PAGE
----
A groundbreaking solution to blindness bypasses damaged eyes and delivers visual information directly to the brain allowing people to ‘see’.
For most adults who lose their vision, blindness results from damage to the eyes or optic nerve – while the brain remains intact.
Researchers have long proposed a workaround involving the development of a device that would pass images from a camera straight to the brain, skipping the eyes in the process.
In a new paper, published in journal Cell, a team of investigators from Baylor College of Medicine in Houston revealed that they are one step closer to that goal.
The researchers describe an approach in which implanted electrodes are stimulated in a dynamic sequence, essentially ‘tracing’ shapes on the surface of the visual cortex that participants were able to ‘see’.
Senior author Dr Daniel Yoshor, a Professor of neurosurgery at Baylor, said: ‘When we used electrical stimulation to dynamically trace letters directly on patients’ brains, they were able to ‘see’ the intended letter shapes and could correctly identify different letters.
‘They described seeing glowing spots or lines forming the letters, like skywriting.’
Previous attempts to stimulate the visual cortex have proven far less successful.
Earlier methods treated each electrode like a pixel in a visual display, stimulating many of them simultaneously. Participants could detect spots of light but found it hard to discern visual objects or forms.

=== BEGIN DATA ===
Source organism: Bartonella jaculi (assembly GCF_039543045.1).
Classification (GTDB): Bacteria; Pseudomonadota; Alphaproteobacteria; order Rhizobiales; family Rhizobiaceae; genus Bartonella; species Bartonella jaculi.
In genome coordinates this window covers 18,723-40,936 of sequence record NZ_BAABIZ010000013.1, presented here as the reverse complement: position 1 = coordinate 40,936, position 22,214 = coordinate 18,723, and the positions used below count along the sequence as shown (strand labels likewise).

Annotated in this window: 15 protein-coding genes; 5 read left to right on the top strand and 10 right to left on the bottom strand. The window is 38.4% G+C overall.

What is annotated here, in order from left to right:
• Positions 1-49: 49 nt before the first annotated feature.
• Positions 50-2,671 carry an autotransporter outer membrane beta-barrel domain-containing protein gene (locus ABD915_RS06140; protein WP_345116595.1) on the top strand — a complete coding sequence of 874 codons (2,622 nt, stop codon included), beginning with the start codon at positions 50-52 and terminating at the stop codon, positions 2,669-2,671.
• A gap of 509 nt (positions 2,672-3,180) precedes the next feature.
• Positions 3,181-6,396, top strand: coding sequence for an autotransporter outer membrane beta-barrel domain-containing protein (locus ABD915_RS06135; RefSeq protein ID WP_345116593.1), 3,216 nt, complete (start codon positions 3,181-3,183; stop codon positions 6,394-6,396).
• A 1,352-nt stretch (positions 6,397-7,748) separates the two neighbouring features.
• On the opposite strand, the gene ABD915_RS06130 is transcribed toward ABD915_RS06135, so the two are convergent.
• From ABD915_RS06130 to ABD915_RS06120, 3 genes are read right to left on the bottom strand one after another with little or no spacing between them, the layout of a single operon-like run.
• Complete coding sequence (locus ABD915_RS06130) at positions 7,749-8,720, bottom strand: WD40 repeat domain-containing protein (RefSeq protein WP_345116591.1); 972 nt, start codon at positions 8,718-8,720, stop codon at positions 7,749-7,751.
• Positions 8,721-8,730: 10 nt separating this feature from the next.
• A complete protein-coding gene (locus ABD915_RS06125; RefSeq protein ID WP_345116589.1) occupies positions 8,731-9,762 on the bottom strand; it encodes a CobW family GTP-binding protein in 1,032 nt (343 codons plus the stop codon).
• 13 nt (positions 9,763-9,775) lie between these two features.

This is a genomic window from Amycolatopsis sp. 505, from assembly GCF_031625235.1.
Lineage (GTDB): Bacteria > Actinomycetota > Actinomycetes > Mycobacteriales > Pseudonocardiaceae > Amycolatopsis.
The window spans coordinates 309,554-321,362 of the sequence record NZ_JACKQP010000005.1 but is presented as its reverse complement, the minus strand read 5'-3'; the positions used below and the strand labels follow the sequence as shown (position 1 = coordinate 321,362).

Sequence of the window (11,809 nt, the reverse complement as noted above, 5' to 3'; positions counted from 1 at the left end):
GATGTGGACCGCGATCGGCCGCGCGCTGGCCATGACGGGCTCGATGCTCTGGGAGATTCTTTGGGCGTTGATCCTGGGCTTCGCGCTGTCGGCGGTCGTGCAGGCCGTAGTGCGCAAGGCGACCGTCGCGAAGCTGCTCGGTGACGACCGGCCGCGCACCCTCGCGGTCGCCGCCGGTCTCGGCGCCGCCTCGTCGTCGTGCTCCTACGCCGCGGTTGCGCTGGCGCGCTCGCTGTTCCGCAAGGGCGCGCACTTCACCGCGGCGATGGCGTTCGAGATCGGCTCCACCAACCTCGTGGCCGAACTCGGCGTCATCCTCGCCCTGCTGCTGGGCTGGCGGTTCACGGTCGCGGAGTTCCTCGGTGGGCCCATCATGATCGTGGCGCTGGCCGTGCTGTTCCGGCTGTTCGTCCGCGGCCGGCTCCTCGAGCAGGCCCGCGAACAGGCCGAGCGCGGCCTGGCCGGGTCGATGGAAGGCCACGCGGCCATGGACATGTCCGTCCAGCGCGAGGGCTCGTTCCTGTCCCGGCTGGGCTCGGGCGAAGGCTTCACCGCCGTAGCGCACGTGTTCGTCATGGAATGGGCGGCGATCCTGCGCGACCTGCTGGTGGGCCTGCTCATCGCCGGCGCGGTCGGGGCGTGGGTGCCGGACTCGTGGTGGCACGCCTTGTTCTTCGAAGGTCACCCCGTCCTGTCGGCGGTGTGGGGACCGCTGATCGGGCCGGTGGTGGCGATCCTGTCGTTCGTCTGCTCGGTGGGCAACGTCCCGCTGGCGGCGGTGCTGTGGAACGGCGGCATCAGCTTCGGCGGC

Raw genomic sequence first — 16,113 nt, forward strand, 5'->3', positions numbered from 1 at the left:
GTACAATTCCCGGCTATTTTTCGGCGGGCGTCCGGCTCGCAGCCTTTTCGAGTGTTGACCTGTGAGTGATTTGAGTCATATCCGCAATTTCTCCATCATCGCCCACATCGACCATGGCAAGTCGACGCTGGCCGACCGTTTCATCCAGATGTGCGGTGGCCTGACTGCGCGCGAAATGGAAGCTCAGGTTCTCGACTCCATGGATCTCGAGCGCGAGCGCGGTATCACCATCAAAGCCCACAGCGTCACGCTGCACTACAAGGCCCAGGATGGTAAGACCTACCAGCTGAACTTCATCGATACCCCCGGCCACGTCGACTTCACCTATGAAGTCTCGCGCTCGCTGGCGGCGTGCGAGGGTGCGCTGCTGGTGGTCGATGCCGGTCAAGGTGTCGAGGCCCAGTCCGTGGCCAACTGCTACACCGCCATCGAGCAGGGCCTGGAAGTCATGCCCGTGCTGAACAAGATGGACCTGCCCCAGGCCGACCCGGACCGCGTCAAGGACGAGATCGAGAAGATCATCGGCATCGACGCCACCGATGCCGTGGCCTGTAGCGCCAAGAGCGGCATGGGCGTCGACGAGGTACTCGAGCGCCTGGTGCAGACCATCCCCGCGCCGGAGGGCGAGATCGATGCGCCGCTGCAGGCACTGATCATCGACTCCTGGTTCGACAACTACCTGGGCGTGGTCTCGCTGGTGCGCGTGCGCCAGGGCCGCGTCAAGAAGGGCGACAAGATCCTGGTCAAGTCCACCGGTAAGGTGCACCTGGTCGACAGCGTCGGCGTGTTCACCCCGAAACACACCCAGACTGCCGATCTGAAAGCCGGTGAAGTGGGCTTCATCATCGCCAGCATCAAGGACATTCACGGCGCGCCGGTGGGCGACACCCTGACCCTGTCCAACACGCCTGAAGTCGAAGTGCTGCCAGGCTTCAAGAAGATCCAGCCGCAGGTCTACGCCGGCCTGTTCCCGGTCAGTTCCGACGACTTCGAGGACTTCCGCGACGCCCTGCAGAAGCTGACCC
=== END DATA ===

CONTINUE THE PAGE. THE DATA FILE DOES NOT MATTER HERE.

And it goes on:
Study first author Professor Michael Beauchamp said: ‘Rather than trying to build shapes from multiple spots of light, we traced outlines.
‘Our inspiration for this was the idea of tracing a letter in the palm of someone’s hand.’
The investigators tested the approach in four sighted people who had electrodes implanted in their brains to monitor epilepsy, and two blind people who had electrodes implanted over their visual cortex.
Stimulation of multiple electrodes in sequences produced perceptions of shapes that subjects were able to correctly identify as specific letters.
Researchers believe that the new approach demonstrates that it could be possible for blind people to regain the ability to detect and recognise forms – though many obstacles remain.
Dr Beauchamp added: ‘The primary visual cortex, where the electrodes were implanted, contains half a billion neurons. In this study we stimulated only a small fraction of these neurons with a handful of electrodes.
‘An important next step will be to work with neuroengineers to develop electrode arrays with thousands of electrodes, allowing us to stimulate more precisely.
‘Together with new hardware, improved stimulation algorithms will help realise the dream of delivering useful visual information to blind people.’
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